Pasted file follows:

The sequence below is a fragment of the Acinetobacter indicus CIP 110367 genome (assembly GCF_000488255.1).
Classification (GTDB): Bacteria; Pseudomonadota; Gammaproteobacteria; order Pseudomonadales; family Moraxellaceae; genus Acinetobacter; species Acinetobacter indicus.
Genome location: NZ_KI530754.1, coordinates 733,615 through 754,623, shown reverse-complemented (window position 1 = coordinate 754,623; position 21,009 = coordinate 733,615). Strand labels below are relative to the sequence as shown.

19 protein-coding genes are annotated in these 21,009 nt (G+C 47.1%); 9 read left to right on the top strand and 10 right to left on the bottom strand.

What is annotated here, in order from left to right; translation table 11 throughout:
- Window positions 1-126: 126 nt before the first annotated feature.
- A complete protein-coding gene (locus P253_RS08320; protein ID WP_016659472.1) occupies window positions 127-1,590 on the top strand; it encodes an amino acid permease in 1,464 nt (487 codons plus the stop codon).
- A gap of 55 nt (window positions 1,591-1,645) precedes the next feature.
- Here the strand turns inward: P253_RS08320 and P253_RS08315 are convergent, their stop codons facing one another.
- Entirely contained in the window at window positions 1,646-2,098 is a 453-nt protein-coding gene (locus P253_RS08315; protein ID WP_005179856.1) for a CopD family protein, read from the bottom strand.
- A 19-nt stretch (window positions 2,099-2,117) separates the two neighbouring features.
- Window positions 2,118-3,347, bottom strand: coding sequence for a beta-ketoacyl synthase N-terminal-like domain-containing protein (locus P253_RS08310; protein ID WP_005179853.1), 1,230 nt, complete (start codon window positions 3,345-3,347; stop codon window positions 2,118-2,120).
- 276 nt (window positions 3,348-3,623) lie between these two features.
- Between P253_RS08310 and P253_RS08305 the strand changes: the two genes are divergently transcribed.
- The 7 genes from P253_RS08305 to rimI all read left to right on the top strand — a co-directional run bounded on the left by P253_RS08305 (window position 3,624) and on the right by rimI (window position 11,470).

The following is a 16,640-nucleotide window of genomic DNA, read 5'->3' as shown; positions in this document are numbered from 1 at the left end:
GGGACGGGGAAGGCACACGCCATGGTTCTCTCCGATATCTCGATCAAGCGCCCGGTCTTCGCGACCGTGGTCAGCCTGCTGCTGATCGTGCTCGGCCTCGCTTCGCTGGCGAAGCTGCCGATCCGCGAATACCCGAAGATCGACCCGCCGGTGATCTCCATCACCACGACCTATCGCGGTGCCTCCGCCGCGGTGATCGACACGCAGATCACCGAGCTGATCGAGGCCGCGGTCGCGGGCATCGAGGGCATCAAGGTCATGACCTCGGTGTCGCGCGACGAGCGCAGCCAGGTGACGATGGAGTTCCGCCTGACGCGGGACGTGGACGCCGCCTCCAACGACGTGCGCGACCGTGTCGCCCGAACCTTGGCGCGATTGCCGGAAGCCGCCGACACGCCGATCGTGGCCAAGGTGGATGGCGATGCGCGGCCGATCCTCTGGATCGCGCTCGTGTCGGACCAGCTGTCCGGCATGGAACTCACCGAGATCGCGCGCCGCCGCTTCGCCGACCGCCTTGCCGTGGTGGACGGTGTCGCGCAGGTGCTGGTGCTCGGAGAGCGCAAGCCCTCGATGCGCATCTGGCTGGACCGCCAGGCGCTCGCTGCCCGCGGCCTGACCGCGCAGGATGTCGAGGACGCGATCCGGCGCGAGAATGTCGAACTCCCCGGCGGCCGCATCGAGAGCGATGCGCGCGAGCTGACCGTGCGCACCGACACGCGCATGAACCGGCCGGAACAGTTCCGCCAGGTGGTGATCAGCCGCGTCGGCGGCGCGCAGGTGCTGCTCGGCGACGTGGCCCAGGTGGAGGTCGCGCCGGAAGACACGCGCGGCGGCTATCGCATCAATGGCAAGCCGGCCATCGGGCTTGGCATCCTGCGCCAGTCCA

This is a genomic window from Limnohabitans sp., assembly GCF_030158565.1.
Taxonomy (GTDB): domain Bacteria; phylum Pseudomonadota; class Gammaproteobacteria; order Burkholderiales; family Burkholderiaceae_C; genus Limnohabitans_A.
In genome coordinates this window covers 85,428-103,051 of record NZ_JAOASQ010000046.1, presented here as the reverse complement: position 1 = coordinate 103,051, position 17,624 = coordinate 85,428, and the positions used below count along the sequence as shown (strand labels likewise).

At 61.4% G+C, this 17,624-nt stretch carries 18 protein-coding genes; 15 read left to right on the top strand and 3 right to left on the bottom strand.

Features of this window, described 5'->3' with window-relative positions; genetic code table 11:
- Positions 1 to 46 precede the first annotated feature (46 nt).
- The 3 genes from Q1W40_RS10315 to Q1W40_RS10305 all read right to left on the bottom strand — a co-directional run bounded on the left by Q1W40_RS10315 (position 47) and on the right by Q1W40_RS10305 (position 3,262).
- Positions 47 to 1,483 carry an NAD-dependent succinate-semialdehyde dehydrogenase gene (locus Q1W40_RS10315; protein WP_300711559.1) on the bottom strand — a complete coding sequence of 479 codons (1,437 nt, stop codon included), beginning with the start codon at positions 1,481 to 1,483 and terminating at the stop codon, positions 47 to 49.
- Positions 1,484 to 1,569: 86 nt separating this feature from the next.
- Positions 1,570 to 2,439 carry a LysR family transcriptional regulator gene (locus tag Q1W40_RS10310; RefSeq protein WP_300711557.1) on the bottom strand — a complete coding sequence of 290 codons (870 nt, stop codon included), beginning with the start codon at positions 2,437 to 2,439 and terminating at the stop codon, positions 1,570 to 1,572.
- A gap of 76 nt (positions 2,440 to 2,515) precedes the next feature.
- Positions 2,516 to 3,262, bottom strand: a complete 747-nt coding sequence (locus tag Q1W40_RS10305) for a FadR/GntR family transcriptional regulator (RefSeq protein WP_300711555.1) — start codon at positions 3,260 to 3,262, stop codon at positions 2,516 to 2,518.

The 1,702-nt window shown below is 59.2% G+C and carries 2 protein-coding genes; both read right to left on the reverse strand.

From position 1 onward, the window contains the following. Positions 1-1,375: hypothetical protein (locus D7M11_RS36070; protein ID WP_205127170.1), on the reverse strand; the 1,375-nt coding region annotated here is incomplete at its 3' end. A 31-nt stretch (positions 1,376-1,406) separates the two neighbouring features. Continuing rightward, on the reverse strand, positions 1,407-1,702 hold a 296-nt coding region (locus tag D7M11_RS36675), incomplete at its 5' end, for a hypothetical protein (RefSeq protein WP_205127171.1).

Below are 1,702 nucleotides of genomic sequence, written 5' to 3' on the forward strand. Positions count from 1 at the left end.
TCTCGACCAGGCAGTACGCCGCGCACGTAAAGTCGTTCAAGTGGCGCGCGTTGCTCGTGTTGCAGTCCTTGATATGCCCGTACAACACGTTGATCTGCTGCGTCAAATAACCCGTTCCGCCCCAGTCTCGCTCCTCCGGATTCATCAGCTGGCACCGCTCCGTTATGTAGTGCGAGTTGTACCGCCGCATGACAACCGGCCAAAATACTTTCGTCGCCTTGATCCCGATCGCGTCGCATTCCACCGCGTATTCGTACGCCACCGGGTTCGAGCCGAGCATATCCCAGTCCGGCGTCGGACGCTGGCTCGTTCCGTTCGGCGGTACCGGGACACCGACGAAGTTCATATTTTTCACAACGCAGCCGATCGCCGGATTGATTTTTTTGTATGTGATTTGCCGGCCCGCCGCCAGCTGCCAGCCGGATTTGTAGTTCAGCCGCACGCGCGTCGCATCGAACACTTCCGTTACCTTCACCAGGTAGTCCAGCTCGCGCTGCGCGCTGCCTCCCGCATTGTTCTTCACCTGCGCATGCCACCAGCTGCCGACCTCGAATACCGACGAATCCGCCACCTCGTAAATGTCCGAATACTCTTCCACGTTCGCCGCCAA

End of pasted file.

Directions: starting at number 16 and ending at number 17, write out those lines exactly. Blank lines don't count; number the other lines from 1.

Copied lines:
The following is a 16,640-nucleotide window of genomic DNA, read 5'->3' as shown; positions in this document are numbered from 1 at the left end:
GGGACGGGGAAGGCACACGCCATGGTTCTCTCCGATATCTCGATCAAGCGCCCGGTCTTCGCGACCGTGGTCAGCCTGCTGCTGATCGTGCTCGGCCTCGCTTCGCTGGCGAAGCTGCCGATCCGCGAATACCCGAAGATCGACCCGCCGGTGATCTCCATCACCACGACCTATCGCGGTGCCTCCGCCGCGGTGATCGACACGCAGATCACCGAGCTGATCGAGGCCGCGGTCGCGGGCATCGAGGGCATCAAGGTCATGACCTCGGTGTCGCGCGACGAGCGCAGCCAGGTGACGATGGAGTTCCGCCTGACGCGGGACGTGGACGCCGCCTCCAACGACGTGCGCGACCGTGTCGCCCGAACCTTGGCGCGATTGCCGGAAGCCGCCGACACGCCGATCGTGGCCAAGGTGGATGGCGATGCGCGGCCGATCCTCTGGATCGCGCTCGTGTCGGACCAGCTGTCCGGCATGGAACTCACCGAGATCGCGCGCCGCCGCTTCGCCGACCGCCTTGCCGTGGTGGACGGTGTCGCGCAGGTGCTGGTGCTCGGAGAGCGCAAGCCCTCGATGCGCATCTGGCTGGACCGCCAGGCGCTCGCTGCCCGCGGCCTGACCGCGCAGGATGTCGAGGACGCGATCCGGCGCGAGAATGTCGAACTCCCCGGCGGCCGCATCGAGAGCGATGCGCGCGAGCTGACCGTGCGCACCGACACGCGCATGAACCGGCCGGAACAGTTCCGCCAGGTGGTGATCAGCCGCGTCGGCGGCGCGCAGGTGCTGCTCGGCGACGTGGCCCAGGTGGAGGTCGCGCCGGAAGACACGCGCGGCGGCTATCGCATCAATGGCAAGCCGGCCATCGGGCTTGGCATCCTGCGCCAGTCCA